The difference between bankruptcy and insolvency

Insolvency and bankruptcy in Shreveport, Louisiana, are financial terms often used to mean the same thing. While insolvency may lead to bankruptcy, they are two different legal concepts.

Insolvency overview

Insolvency is the condition of not being able to pay debts to vendors or creditors when they become due. Even if a person or company doesn’t file bankruptcy, the business can still remain in operation. Insolvency may occur for several reasons, which include increased vendor costs, incompetent accounting personnel, divorce, and improper credit use.

One type of insolvency is cash flow, which means the person or business lacks enough cash to pay their debts. A balance sheet insolvency means the person or business has more negative net assets than liabilities.

A solution to insolvency is asking the creditor for better interest rates, a payment plan, or partial debt forgiveness. However, if the consumer asks the creditor for partial debt forgiveness, it could have tax implications.

Bankruptcy overview

Bankruptcy is a legal procedure to help an insolvent consumer discharge certain unsecured debts, such as credit cards. There are several types of bankruptcy, but most consumers choose to file Chapter 7 or Chapter 13.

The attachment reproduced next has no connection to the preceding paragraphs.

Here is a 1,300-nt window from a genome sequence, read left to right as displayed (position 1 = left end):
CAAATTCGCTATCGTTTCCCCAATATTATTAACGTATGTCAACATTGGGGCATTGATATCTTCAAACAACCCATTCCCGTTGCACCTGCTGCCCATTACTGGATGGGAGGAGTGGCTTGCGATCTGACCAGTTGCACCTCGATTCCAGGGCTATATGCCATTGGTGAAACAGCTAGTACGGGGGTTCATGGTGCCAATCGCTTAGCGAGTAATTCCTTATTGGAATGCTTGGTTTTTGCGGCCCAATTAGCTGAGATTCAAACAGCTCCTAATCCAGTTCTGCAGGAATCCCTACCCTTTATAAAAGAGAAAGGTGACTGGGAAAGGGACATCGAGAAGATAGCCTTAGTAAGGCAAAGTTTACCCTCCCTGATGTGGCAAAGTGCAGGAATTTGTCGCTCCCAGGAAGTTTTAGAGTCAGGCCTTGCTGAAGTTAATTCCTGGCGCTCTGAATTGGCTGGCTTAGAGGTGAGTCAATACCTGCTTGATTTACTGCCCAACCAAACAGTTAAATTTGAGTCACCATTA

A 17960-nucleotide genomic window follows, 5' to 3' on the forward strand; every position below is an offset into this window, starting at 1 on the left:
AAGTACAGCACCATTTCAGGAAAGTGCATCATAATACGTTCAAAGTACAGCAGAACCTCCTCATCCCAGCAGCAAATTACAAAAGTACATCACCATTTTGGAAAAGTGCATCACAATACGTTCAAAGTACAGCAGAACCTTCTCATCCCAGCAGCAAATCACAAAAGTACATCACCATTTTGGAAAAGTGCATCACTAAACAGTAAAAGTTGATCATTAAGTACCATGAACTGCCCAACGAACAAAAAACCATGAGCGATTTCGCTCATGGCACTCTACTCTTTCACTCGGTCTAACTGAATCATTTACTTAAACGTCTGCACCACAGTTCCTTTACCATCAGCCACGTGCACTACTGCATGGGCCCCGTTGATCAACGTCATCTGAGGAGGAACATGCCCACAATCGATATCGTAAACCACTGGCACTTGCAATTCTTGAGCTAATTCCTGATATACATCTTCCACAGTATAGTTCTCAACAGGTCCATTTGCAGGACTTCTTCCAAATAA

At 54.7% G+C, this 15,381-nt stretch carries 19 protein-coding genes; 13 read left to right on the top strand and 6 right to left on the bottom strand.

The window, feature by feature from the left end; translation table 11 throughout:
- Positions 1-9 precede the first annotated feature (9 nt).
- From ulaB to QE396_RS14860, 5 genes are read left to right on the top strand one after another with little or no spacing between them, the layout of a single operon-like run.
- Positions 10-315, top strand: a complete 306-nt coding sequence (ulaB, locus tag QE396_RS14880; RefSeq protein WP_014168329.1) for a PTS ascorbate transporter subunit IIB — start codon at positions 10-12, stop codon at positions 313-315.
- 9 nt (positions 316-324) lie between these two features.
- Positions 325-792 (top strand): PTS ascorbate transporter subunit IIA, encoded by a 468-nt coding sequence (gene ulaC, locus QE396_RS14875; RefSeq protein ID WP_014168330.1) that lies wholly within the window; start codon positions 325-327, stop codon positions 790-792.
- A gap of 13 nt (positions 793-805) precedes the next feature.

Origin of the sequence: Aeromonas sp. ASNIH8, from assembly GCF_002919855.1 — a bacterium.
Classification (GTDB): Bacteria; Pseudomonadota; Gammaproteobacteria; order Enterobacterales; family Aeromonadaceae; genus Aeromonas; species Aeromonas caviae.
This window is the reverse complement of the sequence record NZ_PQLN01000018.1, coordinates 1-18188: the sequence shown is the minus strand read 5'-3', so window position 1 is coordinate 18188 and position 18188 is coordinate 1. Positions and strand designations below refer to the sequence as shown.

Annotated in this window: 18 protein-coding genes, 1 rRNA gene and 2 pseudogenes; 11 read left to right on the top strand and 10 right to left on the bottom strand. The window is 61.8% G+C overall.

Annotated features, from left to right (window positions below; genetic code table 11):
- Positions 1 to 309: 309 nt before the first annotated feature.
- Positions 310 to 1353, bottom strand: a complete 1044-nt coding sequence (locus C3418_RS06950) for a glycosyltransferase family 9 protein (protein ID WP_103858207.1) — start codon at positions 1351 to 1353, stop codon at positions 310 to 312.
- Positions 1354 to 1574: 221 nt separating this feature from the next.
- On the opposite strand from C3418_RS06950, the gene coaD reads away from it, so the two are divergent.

Chapter 7 discharges debts by selling nonexempt property, such as vacation homes, luxury items or valuable collections, to pay creditors. If the consumer meets all the bankruptcy requirements, their debts get discharged in four to six months. The consumer also must pass a means test, which calculates if they have enough income to pay creditors.

Chapter 13 bankruptcy is a repayment plan that gives consumers up to five years to pay debts. They aren’t required to sell assets as long as they make payments, but they need sufficient income to qualify.

Insolvency doesn’t always last, but if the consumer sees no way to pay the debt, bankruptcy may be a good option. However, they should get a legal case evaluation to determine whether they should file.